Embracing the Mommy Overlord

Embracing the Mommy OverlordGrowing up I had all kinds of thoughts about what I would do and what I wouldn’t do when I had kids of my own, especially when it came to ideas of discipline.  I grew up in the time of the paddle, when it was a standard means of punishment in school and at home.  I remember the transition to required permission from parents and the rise of the anti-spanking ideology.  I majored in Psychology, further shaping my ideas of the necessity of discipline and the application of positive and negative reinforcements.  I even worked with adolescents in a therapeutic environment focusing on natural and logical consequences for behavior.

Then it happened.  I become a mom.  Suddenly, I was dealing with reality, and not just some abstract idea of what to do with my own offspring.  In the beginning it was easy.  Feed the baby, change the baby, and watch her sleep.  OK, so it wasn’t always that easy because the discipline thing started in her infancy.  What do you do when the baby cries, and you’ve done everything known to woman to accommodate and sooth?  Hold her, or lay her down and let her cry it out?

I had all kinds of motherly advise on that one, compounded with years of intellectual based knowledge.  In the end, I did what worked for us.  I held my baby as much as I could, and when I couldn’t hold her for the headache it caused me, I let her cry it out.  I went on the basis that there was absolutely no way I could spoil my baby by holding her too much since she wouldn’t be a baby forever, and therefore I wouldn’t be able to hold her forever.  The times I let her cry it out, I went on the basis that it wasn’t going to permanently scar her to deal with her own crying while I made sure that I was in a healthier frame of mind for the both of us.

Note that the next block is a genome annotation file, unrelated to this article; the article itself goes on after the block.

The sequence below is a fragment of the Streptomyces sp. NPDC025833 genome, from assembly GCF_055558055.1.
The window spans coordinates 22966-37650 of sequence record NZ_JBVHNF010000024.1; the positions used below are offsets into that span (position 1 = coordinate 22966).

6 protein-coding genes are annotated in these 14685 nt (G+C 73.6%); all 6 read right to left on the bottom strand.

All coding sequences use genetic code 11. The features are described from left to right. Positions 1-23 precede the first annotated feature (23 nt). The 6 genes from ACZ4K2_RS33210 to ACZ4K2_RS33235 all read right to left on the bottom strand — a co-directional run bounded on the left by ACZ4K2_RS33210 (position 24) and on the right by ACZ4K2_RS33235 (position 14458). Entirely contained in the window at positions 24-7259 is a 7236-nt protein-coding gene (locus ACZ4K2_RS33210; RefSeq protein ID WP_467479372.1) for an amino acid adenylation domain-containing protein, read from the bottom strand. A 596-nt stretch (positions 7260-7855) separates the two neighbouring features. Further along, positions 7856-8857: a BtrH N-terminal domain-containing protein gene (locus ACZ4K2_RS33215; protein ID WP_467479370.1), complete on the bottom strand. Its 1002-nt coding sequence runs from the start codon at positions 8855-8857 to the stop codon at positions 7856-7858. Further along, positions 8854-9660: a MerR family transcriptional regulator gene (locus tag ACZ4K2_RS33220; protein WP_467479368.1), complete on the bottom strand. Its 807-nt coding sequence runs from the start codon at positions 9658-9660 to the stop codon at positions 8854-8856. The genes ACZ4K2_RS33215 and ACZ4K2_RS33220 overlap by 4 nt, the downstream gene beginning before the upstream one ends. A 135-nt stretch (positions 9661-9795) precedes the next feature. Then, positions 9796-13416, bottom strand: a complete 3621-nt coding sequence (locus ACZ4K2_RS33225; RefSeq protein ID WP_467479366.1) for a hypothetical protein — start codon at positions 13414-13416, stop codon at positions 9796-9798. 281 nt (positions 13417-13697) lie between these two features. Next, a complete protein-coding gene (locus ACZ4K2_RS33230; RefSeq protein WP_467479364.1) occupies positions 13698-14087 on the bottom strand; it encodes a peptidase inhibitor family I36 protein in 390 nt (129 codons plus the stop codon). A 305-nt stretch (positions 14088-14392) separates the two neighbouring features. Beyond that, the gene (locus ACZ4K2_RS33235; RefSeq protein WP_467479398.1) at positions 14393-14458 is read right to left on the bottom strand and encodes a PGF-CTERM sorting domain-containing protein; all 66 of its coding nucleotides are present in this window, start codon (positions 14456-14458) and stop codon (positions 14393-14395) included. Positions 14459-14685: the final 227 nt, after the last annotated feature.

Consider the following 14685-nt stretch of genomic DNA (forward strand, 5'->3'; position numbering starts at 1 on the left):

As my daughter has grown, and with the addition of my son, things have become more complex.  There is a four and a half year age difference between them.  This means that what works for the 7 year old will not work for the 2 year old.  What worked for the oldest when she was 2 doesn’t even work for the 2 year old I have now.  I’m already being inundated with “that’s not fair” comments from my daughter, and they are only going to become more frequent, coming from both kids eventually, I just know it.

I always imagined I’d be a fair minded parent, so to hear my daughter accuse me of being unfair has been a knife to my heart.  I know that a 2 year old does not possess the same level of self control that a 7 year old does, but try explaining why the 7 year old has to have a time out in her room for hitting while the 2 year old is sat in a chair in the corner for almost no time at all in comparison.  It isn’t fair based on 7 year old logic.

I am a tyrant, an unfair ogre, the Mommy Overlord.  I’m sure I don’t stand the muster to be considered a Tiger Mom, but I have already begun to accept that to my children at times I will be the Mommy Overlord.  When I hold them to unfair discipline tactics because of age, or when I am uncompromising about the fact that homework must be done after school and before play (That’s unfair, too according to my daughter), I am the Mommy Overlord.

 

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